CANADIAN RAILWAY OFFICE OF ARBITRATION
CASE NO. 1217
Heard at Montreal, Wednesday, March 7, 1984
CANADIAN NATIONAL RAILWAY COMPANY
BROTHERHOOD OF LOCOMOTIVE ENGINEERS
Appeal of discipline assessed Locomotive Engineer S. B. Rushton, Toronto, November 1, 1982.
JOINT STATEMENT OF ISSUE:
On November 1, 1982, Mr. S. B. Rushton was employed as Locomotive Engineer on Train No. 542, a road switcher operating within a 30 mile radius of MacMillan Yard. Upon arrival at MacMillan Yard Engineer Rushton left Train 542 on Track York 1 instead of yarding his train in "R" Yard.
An investigation was conducted and Locomotive Engineer S. B. Rushton was assessed 10 demerit marks for failure to properly yard Train No. 542 as instructed by General Yardmaster, MacMillan Yard, November 1, 1982.
The Brotherhood appealed the discipline on the grounds the discipline was not warranted.
The Company declined the appeal.
FOR THE BROTHERHOOD: FOR THE COMPANY:
(SGD.) P. M. MANDZIAK (SGD.) M. DELGRECO
General Chairman FOR: Assistant Vice-President, Labour Relations
There appeared on behalf of the Company:
C. Blundell – System Labour Relations Officer, Montreal
W. Coughlin – Manager Labour Relations, Montreal
S. L. Pound – Assistant Superintendent, MacMillan Yard, Toronto
H. Korolik – General Yardmaster, MacMillan Yard, Toronto
And on behalf of the Brotherhood:
P. M. Mandziak – General Chairman, St. Thomas
AWARD OF THE ARBITRATOR
The principle in issue in this case is the very same as discussed in the previous case between the same parties in CROA 1216. The only difference is the facts.
In this case Locomotive Engineer S. B. Rushton insisted on the assertion of his rights under article 68.4 of the collective agreement to book rest after eleven or more hours on duty. It suffices for purposes of this case to assume, but without necessarily finding, that grievor complied with all the prerequisites for booking rest under article 68.4.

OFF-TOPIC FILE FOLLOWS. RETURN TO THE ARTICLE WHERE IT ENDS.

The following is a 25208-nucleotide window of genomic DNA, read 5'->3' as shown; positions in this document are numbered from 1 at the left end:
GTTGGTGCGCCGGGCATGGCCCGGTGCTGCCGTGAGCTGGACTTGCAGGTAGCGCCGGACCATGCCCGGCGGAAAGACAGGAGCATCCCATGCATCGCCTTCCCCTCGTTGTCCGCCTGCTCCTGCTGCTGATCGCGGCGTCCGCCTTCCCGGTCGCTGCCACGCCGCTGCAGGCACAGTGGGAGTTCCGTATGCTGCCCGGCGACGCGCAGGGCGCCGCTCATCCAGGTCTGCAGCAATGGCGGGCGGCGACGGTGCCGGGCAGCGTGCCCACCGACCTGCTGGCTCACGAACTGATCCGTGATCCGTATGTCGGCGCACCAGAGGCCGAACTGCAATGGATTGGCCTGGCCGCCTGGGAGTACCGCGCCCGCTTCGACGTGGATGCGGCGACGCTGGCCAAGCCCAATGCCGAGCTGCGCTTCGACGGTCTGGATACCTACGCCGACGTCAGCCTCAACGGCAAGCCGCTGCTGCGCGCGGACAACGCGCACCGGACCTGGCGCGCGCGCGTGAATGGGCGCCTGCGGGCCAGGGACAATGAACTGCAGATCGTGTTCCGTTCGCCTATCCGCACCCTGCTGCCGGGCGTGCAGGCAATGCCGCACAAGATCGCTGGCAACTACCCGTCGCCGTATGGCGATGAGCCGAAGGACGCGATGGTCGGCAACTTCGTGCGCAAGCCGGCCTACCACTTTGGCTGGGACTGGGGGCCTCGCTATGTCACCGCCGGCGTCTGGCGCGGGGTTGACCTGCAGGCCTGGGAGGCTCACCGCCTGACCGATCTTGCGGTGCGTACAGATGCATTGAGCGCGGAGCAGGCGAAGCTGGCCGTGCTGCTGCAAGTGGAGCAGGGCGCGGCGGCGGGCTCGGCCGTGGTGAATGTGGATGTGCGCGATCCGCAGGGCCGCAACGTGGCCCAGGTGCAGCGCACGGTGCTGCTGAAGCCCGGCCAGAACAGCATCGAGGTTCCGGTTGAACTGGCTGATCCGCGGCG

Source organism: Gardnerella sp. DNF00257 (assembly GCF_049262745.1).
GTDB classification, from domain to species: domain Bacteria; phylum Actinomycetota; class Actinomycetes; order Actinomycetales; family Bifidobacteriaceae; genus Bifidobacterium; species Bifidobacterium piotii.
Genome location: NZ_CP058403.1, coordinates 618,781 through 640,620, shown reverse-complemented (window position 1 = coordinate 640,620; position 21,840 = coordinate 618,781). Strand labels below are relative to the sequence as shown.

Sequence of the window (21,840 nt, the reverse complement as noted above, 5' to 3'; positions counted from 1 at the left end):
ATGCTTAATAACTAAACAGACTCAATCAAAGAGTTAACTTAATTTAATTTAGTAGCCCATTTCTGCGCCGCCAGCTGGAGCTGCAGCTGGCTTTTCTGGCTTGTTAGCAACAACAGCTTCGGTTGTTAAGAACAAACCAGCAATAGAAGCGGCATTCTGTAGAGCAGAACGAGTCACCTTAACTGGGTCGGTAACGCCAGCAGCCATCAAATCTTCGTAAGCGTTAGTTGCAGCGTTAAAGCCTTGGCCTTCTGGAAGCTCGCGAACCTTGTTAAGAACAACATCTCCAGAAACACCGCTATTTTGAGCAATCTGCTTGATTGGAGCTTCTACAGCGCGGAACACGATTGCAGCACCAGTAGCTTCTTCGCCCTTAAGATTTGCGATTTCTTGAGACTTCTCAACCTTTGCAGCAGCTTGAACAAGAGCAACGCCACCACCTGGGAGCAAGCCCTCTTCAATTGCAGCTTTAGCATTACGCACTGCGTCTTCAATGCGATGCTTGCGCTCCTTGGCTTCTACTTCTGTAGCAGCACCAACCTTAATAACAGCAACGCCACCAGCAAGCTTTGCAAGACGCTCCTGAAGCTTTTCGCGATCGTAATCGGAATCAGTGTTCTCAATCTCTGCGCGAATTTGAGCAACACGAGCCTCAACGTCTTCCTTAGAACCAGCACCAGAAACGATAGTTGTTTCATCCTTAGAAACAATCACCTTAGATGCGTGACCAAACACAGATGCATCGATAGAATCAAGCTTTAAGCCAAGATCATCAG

Nonetheless, when he entered the bullpen area of the MacMillan Yard and was directed by Yardmaster Korolik to yard his train in the usual manner, the grievor had no choice but to obey that directive. It made no difference as to whether Mr. Korolik was acting to the grievor's prejudice with respect to his perceived rights to book rest under article 68.4 of the collective agreement. His first duty was to obey Mr. Korolik's directive and grieve the propriety of that order at a later date under the grievance procedure.
Unlike CROA 1216, the provision of the collective agreement that the grievor sought to assert may very well have pertained to a safety issue owing to his fatigue after eleven hours on duty. It is clear that the "safety" of Locomotive Engineer Rushton may very well have been argued by the Trade Union as a legitimate exception to "the obey now, grieve later rule". But it wasn't. On the material before me, it was demonstrated that the sole reason the grievor insisted on challenging his supervisor's direction was in order to meet a personal commitment. The safety issue was not a relevant consideration in the grievor's desire to flout his supervisor's directive to yard his train.
As a result, I have not been given any reason to alter the employer's decision to impose a penalty of ten (10) demerit marks for the grievor's insubordinate action. The grievance is accordingly denied.
(signed) DAVID H. KATES